Devin, Luke, and I (Jeff) made our way in early summer down to Arizona to see what we could find in a few days of herping. We stopped in Vegas on our way and managed to locate a few Mojave Desert species. Below, Devin is holding a red coachwhip that was catching some morning sun off the side of the dirt road.

Desert iguanas are always a welcomed sight among the creosote bushes.

We even stumbled upon some pretty collared lizards (female below) that were sunning themselves at the base of a rocky hillside outside of Las Vegas.

Chuckwallas were also in the area. This small one wedged itself in a shallow crevice.

We also spotted the usual side-blotched lizards and western whiptails that are always in abundance in the hot deserts. We stopped for a stretching break in northern Arizona (near Kingman) and unearthed this banded gecko under a fallen joshua tree.
Unfamiliar with the roads in Arizona, the three of us just set out at night in Phoenix and found a road that was good enough to provide us a healthy sidewinder. We held onto it to photograph in daylight, and it was released back into its habitat.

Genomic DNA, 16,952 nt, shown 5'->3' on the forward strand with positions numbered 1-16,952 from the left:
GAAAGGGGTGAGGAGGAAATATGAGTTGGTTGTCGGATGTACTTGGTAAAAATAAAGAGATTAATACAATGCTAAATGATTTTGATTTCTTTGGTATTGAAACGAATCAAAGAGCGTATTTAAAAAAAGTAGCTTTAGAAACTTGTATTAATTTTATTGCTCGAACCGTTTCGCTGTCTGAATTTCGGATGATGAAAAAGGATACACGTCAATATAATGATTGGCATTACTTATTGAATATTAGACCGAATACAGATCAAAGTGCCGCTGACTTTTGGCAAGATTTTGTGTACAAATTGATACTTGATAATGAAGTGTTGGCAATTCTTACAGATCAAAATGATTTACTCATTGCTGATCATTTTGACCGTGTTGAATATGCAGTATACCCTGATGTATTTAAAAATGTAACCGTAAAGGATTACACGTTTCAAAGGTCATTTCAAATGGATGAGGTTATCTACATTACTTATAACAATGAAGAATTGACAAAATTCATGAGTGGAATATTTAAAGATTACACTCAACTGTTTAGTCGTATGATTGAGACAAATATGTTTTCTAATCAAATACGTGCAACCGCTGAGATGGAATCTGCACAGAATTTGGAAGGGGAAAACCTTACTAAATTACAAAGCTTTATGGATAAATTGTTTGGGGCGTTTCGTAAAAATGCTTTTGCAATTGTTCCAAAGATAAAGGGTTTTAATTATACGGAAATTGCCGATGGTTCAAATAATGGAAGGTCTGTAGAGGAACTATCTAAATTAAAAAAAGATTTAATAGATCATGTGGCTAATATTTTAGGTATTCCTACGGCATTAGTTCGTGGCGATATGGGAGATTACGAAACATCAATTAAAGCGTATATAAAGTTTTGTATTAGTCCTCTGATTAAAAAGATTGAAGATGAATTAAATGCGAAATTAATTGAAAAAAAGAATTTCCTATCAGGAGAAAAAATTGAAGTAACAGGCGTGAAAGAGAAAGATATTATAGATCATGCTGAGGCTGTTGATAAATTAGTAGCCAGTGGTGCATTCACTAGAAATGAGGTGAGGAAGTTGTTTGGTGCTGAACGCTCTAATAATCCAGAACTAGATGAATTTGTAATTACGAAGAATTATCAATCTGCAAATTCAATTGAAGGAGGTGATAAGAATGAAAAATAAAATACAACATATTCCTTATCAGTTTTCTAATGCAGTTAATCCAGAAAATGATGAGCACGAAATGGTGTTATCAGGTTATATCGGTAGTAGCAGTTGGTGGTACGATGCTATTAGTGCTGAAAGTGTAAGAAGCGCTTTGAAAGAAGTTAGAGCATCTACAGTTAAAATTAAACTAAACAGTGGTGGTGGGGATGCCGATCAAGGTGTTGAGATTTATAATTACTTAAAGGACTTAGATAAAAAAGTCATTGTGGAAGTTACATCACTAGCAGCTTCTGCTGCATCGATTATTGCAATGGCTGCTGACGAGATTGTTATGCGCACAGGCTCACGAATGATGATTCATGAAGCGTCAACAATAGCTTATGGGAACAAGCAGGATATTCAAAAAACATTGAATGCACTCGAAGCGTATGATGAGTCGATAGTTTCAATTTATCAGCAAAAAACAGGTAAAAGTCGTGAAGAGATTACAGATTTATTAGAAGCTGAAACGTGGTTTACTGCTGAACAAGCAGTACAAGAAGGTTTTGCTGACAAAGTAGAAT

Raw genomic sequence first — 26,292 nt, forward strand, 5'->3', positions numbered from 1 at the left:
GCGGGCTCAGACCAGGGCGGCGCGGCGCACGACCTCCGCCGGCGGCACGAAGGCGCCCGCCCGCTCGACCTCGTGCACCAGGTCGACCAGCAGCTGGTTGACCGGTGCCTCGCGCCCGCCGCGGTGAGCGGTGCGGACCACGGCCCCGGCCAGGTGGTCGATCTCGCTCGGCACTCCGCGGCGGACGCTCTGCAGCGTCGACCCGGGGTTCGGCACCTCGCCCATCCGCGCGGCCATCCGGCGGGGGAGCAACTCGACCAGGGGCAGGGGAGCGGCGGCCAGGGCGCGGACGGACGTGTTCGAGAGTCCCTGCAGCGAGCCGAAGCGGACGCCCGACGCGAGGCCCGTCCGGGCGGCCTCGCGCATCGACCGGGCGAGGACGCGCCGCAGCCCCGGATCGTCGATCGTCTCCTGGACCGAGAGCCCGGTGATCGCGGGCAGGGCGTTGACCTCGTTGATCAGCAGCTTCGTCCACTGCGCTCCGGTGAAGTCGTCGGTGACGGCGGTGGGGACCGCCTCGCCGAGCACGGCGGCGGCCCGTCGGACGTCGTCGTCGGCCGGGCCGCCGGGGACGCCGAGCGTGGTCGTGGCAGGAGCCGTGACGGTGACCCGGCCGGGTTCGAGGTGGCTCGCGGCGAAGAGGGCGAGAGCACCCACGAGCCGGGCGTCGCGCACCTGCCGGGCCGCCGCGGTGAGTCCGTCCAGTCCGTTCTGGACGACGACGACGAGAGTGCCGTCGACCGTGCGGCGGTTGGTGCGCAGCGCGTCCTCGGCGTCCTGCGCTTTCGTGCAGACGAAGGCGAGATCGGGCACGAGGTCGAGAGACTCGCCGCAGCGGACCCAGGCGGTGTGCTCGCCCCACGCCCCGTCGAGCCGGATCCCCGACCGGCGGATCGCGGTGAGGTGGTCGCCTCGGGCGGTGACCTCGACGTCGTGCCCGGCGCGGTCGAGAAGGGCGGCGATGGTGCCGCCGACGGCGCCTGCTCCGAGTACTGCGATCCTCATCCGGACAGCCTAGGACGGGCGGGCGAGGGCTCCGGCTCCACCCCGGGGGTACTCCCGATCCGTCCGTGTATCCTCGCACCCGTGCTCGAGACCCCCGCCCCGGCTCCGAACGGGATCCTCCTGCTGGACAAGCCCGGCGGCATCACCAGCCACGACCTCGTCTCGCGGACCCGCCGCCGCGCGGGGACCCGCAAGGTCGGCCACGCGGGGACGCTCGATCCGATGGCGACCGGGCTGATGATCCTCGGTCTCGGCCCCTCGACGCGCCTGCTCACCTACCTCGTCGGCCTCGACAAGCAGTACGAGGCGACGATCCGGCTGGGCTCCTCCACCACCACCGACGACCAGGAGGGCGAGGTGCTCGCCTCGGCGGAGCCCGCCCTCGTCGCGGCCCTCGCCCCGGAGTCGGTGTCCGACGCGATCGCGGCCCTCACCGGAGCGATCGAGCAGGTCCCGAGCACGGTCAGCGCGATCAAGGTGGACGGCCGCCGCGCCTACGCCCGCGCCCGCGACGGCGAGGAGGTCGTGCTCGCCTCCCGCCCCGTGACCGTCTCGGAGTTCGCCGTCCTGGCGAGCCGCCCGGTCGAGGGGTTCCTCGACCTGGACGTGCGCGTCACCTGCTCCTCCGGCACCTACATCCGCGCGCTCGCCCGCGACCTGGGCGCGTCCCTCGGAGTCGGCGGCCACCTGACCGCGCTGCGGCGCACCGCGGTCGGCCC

The backroads of Phoenix also yielded a mid-sized Mojave Rattlesnake. Again, it was kept overnight and released back the following day. The rattle, admittedly, isn't extremely impressive, but it was a nice-looking specimen.

Here are the two species coiled side by side in a tupperware.

We arrived in the deserts around Tucson and found a moist area inhabited by canyon treefrogs. Several were found resting in a granite crevice.

These amphibians have amazing camoflauge and are fun to find.

The moist area in the desert was habitat to eastern fence lizards, desert spiny lizards, and some tree lizards (pictured below).

The area was also a good spot for black-necked garter snakes moving among the cool, moist grass at the edges of the pools.